Mailsmith 2.0 Part 2

technology

A week or so ago, I mentioned trying out the new release of Mailsmith 2.0. At the time, I said that I couldn't use it full time because the majority of my mail comes through an IMAP account. For some reason, I had got the idea that the computing service actually blocked POP connections to the mail server, but in fact they just "strongly recommend" using IMAP. My worries were also eased on the other issue (the proprietary mailbox format), when Matt Gemmell commented that you can easily export to mbox format just by dragging mailboxes to the Finder. So, I thought I probably owed it a decent test as my full time mail client.

You know that feeling when you start using some piece of software seriously, and then wonder how on earth you could ever have put up with anything else? Well, John Gruber, raoli.com and everyone else that has ever raved about it is spot on — Mailsmith is a superb piece of work, and well worth (temporarily) giving up the convenience of IMAP.

Although it works fine 'out of the box', it isn't until you really play with filters, Applescripts, custom labels and custom key bindings that you really see the power and flexibility of Mailsmith. The first thing I did was to adapt an Applescript from Jan Erik Mostrom's excellent Mailsmith FAQ to solve the most annoying problem with Apple Mail. I check my work email from home and work, but the work mail server won't allow me to send mail from home. In Mail, this meant remembering to send email from an alternative account, and manually setting the 'Reply-To' address to my work email. This — needless to say — was very annoying, and most of the time, I would only remember to go through this whole kerfuffle after I had hit 'Send'. Now, I just select the script from the scripts menu (I could also set a command-key sequence for it), choose my location in the list (I have to be seriously tired not to know this), and it sets the correct SMTP server for my main account. Easy.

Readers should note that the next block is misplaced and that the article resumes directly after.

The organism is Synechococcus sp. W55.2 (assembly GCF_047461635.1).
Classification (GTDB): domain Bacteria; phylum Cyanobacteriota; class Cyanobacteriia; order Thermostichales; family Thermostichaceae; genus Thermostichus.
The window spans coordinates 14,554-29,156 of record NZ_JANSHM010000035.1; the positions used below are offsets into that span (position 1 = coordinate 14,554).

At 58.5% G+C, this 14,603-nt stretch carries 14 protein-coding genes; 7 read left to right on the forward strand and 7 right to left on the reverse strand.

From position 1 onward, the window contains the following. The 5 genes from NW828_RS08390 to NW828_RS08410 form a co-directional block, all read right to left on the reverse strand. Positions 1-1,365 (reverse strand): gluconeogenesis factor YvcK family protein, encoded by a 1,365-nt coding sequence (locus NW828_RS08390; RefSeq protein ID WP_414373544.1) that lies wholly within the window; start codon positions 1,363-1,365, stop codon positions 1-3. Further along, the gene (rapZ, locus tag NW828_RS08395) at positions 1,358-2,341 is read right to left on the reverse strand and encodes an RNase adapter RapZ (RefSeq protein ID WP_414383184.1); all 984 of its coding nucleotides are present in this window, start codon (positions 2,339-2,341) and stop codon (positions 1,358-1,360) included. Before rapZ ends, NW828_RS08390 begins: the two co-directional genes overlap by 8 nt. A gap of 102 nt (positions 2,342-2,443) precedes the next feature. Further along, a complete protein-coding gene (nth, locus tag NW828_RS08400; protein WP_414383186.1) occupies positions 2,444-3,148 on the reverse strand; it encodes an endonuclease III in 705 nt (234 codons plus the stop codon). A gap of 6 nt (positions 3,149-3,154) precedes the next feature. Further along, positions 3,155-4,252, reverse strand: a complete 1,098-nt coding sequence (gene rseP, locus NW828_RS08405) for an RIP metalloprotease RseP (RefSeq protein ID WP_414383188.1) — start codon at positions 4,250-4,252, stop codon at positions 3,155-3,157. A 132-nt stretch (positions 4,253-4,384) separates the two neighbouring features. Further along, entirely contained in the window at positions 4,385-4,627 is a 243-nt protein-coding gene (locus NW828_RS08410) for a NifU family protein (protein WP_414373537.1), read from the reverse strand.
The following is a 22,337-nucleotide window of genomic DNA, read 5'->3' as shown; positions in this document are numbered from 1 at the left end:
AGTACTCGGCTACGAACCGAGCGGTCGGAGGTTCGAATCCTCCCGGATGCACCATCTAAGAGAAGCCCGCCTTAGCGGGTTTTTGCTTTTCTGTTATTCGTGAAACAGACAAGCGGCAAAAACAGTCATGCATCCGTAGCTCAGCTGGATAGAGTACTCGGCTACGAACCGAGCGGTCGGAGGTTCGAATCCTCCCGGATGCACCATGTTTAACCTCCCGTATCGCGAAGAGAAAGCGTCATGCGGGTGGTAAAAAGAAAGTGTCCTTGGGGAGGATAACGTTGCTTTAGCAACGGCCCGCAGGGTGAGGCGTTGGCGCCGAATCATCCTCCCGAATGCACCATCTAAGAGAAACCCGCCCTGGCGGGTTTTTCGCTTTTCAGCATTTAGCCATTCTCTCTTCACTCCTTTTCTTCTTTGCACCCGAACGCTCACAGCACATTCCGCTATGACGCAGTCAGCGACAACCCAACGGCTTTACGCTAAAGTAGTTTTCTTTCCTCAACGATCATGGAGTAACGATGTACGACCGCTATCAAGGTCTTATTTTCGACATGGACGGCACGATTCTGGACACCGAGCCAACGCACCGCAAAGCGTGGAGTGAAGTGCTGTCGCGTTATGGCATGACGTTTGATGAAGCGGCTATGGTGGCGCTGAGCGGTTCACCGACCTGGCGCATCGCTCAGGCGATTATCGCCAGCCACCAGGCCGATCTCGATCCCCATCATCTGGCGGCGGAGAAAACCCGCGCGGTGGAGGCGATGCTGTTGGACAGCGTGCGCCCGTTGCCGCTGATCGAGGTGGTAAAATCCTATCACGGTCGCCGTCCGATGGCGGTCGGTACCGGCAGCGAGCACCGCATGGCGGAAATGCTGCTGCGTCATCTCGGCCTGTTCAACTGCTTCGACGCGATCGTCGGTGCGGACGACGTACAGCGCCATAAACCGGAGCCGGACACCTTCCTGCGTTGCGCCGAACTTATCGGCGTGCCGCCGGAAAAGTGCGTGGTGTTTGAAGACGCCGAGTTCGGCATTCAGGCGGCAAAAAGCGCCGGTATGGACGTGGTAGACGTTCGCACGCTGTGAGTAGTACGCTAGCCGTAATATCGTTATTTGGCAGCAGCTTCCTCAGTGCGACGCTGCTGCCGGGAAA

I spent a couple of happy hours tinkering with mailboxes and filters, and I now have a nice — mostly automated — system. The joy I feel when incoming mail trickles neatly down to its proper mailbox passeth all understanding. For example, you can include grep patterns in the filters, so mails with 'tute' or 'tutorial' (or variations of those) in the body get filed in my Tutorials mailbox. I also have custom labels set up with command key short-cuts, so that I can quickly label my incoming mail as 'answer now', 'answer within a couple of days', 'can wait a bit' or 'follow up'. Then, an Applescript can round up all these items and gather them together in 'To Do' mailboxes. Again, this came from a tip on Jan Erik Mostrom's site. Whether it will have any impact on my actual productivity is another matter, but I feel more organized.

The glossary items and stationery are fantastic too. You can get a system command to evaluate when a glossary item is inserted, or when your signature is inserted. So, for example, you can include your uptime in a signature. I just had to try that one out... The whole system encourages tinkering and customization, which is about as good as it gets in geek heaven.

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